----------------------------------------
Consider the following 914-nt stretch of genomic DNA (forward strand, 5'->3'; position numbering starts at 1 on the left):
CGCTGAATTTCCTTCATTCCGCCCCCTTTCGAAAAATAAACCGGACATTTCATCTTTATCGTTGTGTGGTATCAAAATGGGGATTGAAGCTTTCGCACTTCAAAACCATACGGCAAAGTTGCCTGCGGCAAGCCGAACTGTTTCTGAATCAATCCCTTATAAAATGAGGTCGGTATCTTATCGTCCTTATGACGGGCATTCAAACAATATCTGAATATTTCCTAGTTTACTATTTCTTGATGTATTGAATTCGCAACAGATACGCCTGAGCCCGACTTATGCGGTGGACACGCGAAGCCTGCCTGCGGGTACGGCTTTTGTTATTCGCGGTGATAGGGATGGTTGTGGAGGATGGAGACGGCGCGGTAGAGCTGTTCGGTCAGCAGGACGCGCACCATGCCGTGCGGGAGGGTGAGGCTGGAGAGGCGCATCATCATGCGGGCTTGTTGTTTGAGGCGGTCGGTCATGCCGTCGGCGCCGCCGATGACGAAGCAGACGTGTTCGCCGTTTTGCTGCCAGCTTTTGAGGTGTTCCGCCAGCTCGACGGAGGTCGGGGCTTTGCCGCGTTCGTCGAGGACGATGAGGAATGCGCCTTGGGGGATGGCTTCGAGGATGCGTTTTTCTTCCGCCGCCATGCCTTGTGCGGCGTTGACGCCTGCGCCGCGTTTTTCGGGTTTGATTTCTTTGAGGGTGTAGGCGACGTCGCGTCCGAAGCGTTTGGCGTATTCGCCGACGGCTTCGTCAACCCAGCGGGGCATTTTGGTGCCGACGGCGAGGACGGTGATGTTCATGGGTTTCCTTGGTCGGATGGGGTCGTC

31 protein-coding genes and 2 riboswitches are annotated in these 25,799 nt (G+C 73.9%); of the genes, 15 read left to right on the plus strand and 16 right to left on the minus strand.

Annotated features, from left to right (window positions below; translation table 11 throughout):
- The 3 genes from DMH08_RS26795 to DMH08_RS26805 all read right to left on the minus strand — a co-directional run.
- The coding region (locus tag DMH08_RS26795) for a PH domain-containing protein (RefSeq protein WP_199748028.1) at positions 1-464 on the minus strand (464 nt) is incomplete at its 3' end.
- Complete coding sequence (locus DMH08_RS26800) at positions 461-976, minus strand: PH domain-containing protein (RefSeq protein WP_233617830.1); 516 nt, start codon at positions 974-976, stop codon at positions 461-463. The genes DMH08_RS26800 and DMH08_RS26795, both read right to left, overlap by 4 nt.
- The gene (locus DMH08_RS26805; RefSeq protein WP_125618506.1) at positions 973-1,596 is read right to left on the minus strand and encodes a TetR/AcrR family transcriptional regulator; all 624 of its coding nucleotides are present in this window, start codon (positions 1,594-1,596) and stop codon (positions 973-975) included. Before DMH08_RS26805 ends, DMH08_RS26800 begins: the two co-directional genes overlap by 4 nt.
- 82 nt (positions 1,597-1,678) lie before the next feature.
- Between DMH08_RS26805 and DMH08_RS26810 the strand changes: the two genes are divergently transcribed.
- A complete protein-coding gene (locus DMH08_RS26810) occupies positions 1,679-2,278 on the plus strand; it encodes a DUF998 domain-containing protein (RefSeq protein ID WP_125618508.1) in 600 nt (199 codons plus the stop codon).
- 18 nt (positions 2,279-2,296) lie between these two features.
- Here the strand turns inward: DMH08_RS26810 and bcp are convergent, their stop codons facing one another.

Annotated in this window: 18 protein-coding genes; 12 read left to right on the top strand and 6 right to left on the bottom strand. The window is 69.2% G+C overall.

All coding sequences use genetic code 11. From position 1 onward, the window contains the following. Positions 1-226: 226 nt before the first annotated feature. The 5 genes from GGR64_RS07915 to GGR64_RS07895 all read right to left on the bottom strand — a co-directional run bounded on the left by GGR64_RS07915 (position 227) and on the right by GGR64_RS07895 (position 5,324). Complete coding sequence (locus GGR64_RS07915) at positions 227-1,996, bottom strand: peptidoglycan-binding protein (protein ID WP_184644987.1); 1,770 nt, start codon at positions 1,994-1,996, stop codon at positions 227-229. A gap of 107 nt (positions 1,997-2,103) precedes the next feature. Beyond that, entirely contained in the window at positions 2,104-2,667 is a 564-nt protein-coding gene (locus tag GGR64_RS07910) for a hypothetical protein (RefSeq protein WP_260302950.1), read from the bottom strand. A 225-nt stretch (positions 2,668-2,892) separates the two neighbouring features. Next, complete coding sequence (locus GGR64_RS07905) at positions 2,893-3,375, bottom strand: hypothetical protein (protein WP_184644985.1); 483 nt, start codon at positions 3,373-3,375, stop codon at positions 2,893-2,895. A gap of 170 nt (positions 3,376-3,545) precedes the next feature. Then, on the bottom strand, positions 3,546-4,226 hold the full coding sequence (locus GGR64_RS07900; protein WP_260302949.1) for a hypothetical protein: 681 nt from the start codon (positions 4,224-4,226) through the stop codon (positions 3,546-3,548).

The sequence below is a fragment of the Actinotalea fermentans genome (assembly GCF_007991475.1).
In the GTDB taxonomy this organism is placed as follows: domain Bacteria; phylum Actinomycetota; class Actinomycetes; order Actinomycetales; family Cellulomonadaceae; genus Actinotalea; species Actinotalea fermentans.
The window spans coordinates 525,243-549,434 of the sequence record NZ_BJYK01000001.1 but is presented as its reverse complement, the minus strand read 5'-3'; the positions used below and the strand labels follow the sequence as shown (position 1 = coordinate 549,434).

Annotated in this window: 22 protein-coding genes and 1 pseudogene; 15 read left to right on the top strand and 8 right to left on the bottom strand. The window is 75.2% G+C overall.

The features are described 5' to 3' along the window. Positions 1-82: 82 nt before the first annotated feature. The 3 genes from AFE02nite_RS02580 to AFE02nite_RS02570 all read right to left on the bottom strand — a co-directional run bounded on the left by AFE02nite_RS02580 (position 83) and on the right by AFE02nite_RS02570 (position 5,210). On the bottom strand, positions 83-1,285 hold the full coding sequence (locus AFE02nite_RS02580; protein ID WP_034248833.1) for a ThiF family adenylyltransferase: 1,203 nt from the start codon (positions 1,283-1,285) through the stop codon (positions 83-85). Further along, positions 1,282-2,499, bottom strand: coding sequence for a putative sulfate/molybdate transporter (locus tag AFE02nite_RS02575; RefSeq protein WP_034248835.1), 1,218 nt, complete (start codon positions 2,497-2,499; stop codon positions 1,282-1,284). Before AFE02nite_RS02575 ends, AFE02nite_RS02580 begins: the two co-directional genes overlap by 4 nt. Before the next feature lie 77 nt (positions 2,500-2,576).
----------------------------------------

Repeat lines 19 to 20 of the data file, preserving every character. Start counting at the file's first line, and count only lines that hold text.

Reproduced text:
Annotated in this window: 22 protein-coding genes and 1 pseudogene; 15 read left to right on the top strand and 8 right to left on the bottom strand. The window is 75.2% G+C overall.

The features are described 5' to 3' along the window. Positions 1-82: 82 nt before the first annotated feature. The 3 genes from AFE02nite_RS02580 to AFE02nite_RS02570 all read right to left on the bottom strand — a co-directional run bounded on the left by AFE02nite_RS02580 (position 83) and on the right by AFE02nite_RS02570 (position 5,210). On the bottom strand, positions 83-1,285 hold the full coding sequence (locus AFE02nite_RS02580; protein ID WP_034248833.1) for a ThiF family adenylyltransferase: 1,203 nt from the start codon (positions 1,283-1,285) through the stop codon (positions 83-85). Further along, positions 1,282-2,499, bottom strand: coding sequence for a putative sulfate/molybdate transporter (locus tag AFE02nite_RS02575; RefSeq protein WP_034248835.1), 1,218 nt, complete (start codon positions 2,497-2,499; stop codon positions 1,282-1,284). Before AFE02nite_RS02575 ends, AFE02nite_RS02580 begins: the two co-directional genes overlap by 4 nt. Before the next feature lie 77 nt (positions 2,500-2,576).